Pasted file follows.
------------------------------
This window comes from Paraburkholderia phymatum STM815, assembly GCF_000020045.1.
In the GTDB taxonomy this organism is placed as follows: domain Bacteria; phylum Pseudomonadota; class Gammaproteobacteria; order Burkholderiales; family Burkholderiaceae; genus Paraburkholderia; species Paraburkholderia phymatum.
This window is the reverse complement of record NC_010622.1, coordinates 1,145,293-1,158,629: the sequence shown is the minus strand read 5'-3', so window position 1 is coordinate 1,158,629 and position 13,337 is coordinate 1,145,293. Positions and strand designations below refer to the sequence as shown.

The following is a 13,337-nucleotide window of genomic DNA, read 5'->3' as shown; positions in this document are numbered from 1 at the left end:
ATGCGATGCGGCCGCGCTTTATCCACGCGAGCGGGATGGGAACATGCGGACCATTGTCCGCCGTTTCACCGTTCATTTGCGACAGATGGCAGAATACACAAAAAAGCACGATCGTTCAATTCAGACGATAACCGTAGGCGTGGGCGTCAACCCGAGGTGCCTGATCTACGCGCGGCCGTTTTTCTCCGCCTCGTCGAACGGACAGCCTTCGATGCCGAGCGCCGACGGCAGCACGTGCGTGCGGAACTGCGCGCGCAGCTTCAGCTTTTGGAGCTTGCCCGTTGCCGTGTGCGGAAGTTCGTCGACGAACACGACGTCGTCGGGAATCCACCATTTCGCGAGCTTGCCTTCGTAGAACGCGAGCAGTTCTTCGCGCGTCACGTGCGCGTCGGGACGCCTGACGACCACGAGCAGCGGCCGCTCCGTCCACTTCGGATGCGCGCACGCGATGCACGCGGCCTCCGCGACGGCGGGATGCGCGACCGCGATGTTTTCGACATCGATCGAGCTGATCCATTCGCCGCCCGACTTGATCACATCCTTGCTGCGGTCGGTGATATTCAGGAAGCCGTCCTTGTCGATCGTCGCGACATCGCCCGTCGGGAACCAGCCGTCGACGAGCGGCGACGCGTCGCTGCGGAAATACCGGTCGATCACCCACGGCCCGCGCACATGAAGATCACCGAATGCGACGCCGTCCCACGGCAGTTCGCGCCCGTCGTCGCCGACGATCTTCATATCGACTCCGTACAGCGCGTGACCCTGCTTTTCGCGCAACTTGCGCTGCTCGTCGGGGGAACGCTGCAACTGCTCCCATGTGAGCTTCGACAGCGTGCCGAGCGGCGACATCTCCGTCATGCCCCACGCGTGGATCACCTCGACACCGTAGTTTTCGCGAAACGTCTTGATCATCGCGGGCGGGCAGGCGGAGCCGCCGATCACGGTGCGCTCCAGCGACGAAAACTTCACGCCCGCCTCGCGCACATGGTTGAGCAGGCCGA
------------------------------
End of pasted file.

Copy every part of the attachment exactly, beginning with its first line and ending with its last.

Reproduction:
This window comes from Paraburkholderia phymatum STM815, assembly GCF_000020045.1.
In the GTDB taxonomy this organism is placed as follows: domain Bacteria; phylum Pseudomonadota; class Gammaproteobacteria; order Burkholderiales; family Burkholderiaceae; genus Paraburkholderia; species Paraburkholderia phymatum.
This window is the reverse complement of record NC_010622.1, coordinates 1,145,293-1,158,629: the sequence shown is the minus strand read 5'-3', so window position 1 is coordinate 1,158,629 and position 13,337 is coordinate 1,145,293. Positions and strand designations below refer to the sequence as shown.

The following is a 13,337-nucleotide window of genomic DNA, read 5'->3' as shown; positions in this document are numbered from 1 at the left end:
ATGCGATGCGGCCGCGCTTTATCCACGCGAGCGGGATGGGAACATGCGGACCATTGTCCGCCGTTTCACCGTTCATTTGCGACAGATGGCAGAATACACAAAAAAGCACGATCGTTCAATTCAGACGATAACCGTAGGCGTGGGCGTCAACCCGAGGTGCCTGATCTACGCGCGGCCGTTTTTCTCCGCCTCGTCGAACGGACAGCCTTCGATGCCGAGCGCCGACGGCAGCACGTGCGTGCGGAACTGCGCGCGCAGCTTCAGCTTTTGGAGCTTGCCCGTTGCCGTGTGCGGAAGTTCGTCGACGAACACGACGTCGTCGGGAATCCACCATTTCGCGAGCTTGCCTTCGTAGAACGCGAGCAGTTCTTCGCGCGTCACGTGCGCGTCGGGACGCCTGACGACCACGAGCAGCGGCCGCTCCGTCCACTTCGGATGCGCGCACGCGATGCACGCGGCCTCCGCGACGGCGGGATGCGCGACCGCGATGTTTTCGACATCGATCGAGCTGATCCATTCGCCGCCCGACTTGATCACATCCTTGCTGCGGTCGGTGATATTCAGGAAGCCGTCCTTGTCGATCGTCGCGACATCGCCCGTCGGGAACCAGCCGTCGACGAGCGGCGACGCGTCGCTGCGGAAATACCGGTCGATCACCCACGGCCCGCGCACATGAAGATCACCGAATGCGACGCCGTCCCACGGCAGTTCGCGCCCGTCGTCGCCGACGATCTTCATATCGACTCCGTACAGCGCGTGACCCTGCTTTTCGCGCAACTTGCGCTGCTCGTCGGGGGAACGCTGCAACTGCTCCCATGTGAGCTTCGACAGCGTGCCGAGCGGCGACATCTCCGTCATGCCCCACGCGTGGATCACCTCGACACCGTAGTTTTCGCGAAACGTCTTGATCATCGCGGGCGGGCAGGCGGAGCCGCCGATCACGGTGCGCTCCAGCGACGAAAACTTCACGCCCGCCTCGCGCACATGGTTGAGCAGGCCGA